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Google Wave's Web of Protocols (diagram and commentary) (cubiclemuses.com)
42 points by jaaron 2875 days ago | hide | past | web | 13 comments | favorite

As this blog post points out, unless the browser-server component gets opened up, and it doesn't look to me like it's going to, Wave is a big vendor lock-in project, with the Google interface the only one used by humans, and all the federations stuff designed only for "bots". "We're open" becomes just misdirection and fake hype.

But I think that's the least of Wave's problems at the moment. If they get the server bugs worked out, and figure out access control, then we can start talking about interoperability.

I've been watching this situation closely, and I too am concerned about how a client/server protocol specification isn't being prioritized higher.

That said, does the Google Talk client in the sidebar of my GMail client speak XMPP? Of course not...it's a web app, and it needs to talk to a web server as an intermediary to a jabber server somewhere. I can log in using a desktop GUI jabber client to an actual XMPP listener if I want to, and that is what is important. I don't care one whit about the protocol that GMail Chat uses to talk to its back end. That's a private matter between Google and Google.

It's not the browser-server protocol that needs to be specified, but rather some other client-server protocol, without any assumption that the client is a browser.

It seems to me that the relationship between "the web" and Wave is entirely incidental, stemming from the fact that their reference client runs in a browser. One might well write a client in Cocoa or GTK, in which case an open specification for how Google's Wave client, written in GWT, communicates with its back end does us no good at all.

However, I'm willing to give it time. It feels like they've got bigger fish to fry at the moment, based on this thread:


Thanks, that's a great link... Best message in the thread is from Anthony Baxter @Google, about halfway down the page:

"When I and other googlers have said 'there's no concrete client-server protocol', you can attach an unspoken 'yet' to that. We don't know what it should look like in it's final form. On the other hand, we have a fair idea about the requirements and needs of the federation protocol, which is why we took at stab at writing that down first.

"If anyone has ideas about what this should look like based on what they've seen so far, start a discussion on it. It's not necessary for Google to come down the mountain with a completed standard engraved in stone. Or even in something softer, like soap."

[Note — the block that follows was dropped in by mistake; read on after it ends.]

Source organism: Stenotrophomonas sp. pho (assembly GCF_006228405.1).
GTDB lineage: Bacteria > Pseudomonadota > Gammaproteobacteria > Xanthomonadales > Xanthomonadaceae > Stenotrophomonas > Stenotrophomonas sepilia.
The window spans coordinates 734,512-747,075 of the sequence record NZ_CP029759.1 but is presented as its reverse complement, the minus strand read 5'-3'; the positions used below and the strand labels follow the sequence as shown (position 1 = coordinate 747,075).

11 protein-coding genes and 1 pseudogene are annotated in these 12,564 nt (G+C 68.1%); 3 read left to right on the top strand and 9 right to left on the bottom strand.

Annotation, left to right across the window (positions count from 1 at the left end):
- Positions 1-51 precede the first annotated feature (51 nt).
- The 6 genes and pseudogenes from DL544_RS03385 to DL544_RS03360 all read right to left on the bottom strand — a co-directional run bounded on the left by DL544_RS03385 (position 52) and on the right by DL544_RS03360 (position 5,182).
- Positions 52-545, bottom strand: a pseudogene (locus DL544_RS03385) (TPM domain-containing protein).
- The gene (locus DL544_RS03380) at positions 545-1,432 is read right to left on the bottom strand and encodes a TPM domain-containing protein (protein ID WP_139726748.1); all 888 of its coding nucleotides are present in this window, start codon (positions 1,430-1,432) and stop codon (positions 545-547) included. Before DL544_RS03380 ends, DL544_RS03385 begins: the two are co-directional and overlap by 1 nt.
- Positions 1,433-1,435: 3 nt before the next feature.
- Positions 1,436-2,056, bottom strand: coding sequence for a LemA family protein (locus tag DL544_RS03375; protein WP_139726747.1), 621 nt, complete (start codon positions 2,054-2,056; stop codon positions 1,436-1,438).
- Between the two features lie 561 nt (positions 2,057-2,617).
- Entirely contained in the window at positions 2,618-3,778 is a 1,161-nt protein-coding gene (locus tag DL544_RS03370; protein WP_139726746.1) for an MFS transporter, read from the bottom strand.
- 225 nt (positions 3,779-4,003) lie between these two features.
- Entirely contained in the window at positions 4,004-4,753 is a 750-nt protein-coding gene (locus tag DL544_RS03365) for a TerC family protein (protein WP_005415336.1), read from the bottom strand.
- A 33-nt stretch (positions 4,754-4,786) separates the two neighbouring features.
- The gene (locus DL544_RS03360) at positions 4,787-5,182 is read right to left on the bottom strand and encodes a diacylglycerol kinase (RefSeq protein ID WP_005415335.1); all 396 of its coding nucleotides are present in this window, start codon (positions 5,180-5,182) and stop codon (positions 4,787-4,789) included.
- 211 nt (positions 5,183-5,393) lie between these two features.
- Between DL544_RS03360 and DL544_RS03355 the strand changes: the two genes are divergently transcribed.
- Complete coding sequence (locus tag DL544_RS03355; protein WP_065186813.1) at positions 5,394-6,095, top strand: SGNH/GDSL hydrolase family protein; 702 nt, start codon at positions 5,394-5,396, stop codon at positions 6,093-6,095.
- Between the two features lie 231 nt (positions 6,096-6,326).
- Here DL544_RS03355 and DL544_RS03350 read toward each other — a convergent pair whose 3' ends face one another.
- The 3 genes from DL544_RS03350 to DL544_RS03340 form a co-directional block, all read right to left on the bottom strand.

> That said, does the Google Talk client in the sidebar of my GMail client speak XMPP? Of course not...it's a web app,[...]

It doesn't, but it should. This is something we’ve been trying to address with the Orbited and JS.IO projects (links below). Building in-browser clients on a JavaScript XMPP client saves developer effort and aids interop, because each web client isn't inventing its own ad-hoc buggy mutated version of the protocol, based essentially on the same semantics, but with arbitrary changes to syntax.



That's a nice idea. There are other ways to skin that cat: if you have a server-side library that speaks perfect jabber, your web client can invoke it from afar. The library's API should work the same either way. Heck, if it's a Java library use GWT RPC.

I was surprised to learn that there is no standardized client-server protocol, but it makes sense if they are building a browser based client.

Any sensible protocol would likely be outside of current browser capabilities and the scheme they are using (based on GWT) is unsuitable for standardization. I wouldn't expect them to spend resources developing a protocol they aren't going to use and they would likely do a bad job of it anyway, for that same reason.

The protocol should be designed by whoever makes the first local client (which BTW I would be overjoyed to do, if someone wants to keep me afloat while I do it).

They are taking federation pretty seriously. They've opened a reference implementation and some third party developers are already running their own servers. When someone writes a client, or a web interface for a server, we can use Wave completely independent of Google. I don't see how lock-in would happen in the long run.

In the worst case, it shouldn't be hard to RE their GWT marshalling and hack a new front end on to their server.

I've written about this before. Until Google releases both code and protocol for a client-server integration, Wave is too complicated for the web. I spent a whole week barely trying to emulate the same thing in Javascript and I couldn't do it.

I'm concerned about this too. The web client at the moment is brutally unresponsive and hemorrhages memory in Firefox. I know it's far from release, but I'm skeptical that these problems can ever be solved in a present day real world web app. If we had worker threads and some browser patches, maybe.

Every time I hear 'Wave' I think of 'Ripscript' - http://www.bbsdocumentary.com/library/PROGRAMS/GRAPHICS/RIPS...

I'm surprised by the lack of scepticism of Google Wave. It seems quite dodgy for the next "killer app".

Once I actually used it, even in its current buggy pre-alpha state, I realized that Wave is actually pretty cool and there are all sorts of ways in which I would prefer to use a tool like wave over a wiki, email or IM. I believe Wave has serious potential, but it's also got a long way to go.

I do like that everything runs over HTTP at its base...

The federation protocol (server to server) is over XMPP, not HTTP.

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